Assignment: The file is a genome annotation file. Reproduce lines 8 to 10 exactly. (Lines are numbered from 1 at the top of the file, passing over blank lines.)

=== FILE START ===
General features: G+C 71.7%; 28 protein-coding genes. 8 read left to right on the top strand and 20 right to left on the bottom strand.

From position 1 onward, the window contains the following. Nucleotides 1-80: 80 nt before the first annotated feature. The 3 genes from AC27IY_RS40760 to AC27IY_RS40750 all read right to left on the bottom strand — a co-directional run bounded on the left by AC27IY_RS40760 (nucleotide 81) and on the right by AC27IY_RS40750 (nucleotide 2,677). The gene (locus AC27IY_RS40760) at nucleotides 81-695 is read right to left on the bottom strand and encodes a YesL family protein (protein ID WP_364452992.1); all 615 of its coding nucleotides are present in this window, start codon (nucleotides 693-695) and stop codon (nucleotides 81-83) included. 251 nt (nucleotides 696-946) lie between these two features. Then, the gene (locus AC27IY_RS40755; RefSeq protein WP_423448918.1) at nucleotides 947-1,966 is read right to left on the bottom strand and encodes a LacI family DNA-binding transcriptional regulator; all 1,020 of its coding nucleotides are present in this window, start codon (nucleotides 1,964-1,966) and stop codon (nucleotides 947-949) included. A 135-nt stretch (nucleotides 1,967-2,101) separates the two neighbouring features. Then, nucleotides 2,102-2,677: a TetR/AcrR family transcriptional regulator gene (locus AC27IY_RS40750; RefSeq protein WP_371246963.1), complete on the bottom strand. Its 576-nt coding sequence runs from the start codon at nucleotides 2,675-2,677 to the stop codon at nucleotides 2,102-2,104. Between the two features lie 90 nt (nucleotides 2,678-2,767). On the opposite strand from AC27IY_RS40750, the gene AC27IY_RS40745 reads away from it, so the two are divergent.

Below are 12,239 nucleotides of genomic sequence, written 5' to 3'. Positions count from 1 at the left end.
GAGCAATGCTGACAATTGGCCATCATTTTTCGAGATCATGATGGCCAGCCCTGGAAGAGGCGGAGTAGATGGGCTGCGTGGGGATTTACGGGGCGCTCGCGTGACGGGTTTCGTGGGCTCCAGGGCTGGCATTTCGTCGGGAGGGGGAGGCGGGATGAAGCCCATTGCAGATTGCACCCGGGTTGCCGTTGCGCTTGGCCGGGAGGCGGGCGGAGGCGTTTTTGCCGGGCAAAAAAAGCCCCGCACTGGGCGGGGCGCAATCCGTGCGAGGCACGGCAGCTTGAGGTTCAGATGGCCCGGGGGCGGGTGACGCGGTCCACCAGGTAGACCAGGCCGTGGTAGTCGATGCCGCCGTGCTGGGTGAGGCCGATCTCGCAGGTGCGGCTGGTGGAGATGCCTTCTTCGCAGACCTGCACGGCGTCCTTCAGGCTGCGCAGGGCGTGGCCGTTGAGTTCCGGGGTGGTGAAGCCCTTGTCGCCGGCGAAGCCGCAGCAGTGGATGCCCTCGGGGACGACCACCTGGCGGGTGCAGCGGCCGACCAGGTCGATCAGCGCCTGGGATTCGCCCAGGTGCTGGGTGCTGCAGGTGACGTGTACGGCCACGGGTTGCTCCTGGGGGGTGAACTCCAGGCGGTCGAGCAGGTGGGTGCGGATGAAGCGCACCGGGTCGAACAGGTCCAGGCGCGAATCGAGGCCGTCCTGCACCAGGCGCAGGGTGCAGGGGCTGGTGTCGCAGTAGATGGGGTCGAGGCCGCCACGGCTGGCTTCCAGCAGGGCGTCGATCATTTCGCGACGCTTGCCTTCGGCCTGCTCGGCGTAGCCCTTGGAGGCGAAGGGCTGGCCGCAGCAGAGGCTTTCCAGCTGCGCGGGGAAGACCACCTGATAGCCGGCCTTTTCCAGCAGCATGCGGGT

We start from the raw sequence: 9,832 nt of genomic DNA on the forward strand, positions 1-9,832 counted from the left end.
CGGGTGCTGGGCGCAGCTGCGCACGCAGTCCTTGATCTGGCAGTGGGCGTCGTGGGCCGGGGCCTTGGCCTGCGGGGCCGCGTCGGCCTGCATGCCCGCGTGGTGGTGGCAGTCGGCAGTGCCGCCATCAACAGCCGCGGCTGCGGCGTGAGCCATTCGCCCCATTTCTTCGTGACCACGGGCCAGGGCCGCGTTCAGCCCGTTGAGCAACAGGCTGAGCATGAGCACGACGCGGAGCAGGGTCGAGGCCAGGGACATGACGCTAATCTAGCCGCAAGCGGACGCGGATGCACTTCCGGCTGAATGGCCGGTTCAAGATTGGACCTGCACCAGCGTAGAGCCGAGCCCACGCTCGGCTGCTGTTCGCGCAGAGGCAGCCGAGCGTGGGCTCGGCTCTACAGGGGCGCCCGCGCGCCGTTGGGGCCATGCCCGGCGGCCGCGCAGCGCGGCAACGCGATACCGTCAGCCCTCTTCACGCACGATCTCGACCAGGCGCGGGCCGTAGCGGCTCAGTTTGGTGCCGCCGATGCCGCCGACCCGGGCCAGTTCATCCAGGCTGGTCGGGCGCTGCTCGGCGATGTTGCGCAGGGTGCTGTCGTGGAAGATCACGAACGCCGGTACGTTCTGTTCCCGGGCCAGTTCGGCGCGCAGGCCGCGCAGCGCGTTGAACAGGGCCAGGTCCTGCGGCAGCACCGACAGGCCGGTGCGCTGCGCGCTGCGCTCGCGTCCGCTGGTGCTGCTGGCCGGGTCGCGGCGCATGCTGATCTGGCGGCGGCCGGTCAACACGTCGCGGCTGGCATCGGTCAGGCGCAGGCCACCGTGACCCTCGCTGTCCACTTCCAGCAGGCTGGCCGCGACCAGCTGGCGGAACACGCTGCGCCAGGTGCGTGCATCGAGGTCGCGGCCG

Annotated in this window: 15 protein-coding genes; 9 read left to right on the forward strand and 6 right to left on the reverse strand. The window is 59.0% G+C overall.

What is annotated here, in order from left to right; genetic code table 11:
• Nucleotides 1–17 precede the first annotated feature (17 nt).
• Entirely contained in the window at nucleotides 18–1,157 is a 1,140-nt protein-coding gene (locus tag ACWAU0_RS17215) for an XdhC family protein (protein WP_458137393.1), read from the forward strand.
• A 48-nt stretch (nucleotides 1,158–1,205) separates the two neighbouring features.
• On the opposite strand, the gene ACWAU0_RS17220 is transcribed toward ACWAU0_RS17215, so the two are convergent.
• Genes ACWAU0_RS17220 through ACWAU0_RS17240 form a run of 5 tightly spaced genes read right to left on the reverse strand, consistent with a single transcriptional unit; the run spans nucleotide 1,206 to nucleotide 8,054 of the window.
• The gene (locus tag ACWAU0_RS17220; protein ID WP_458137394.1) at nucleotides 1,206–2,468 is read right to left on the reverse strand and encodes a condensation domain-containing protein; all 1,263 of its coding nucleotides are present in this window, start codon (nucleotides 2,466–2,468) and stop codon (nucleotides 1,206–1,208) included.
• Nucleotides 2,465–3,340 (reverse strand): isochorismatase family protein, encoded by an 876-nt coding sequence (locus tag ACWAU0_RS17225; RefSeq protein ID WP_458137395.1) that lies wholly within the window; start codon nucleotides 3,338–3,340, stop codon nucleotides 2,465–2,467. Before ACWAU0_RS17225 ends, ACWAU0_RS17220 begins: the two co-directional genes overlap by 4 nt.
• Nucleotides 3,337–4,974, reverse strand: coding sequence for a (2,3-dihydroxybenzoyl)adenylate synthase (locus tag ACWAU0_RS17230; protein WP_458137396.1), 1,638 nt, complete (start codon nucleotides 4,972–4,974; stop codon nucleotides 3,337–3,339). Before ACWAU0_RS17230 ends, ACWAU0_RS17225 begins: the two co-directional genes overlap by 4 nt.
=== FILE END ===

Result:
What is annotated here, in order from left to right; genetic code table 11:
• Nucleotides 1–17 precede the first annotated feature (17 nt).
• Entirely contained in the window at nucleotides 18–1,157 is a 1,140-nt protein-coding gene (locus tag ACWAU0_RS17215) for an XdhC family protein (protein WP_458137393.1), read from the forward strand.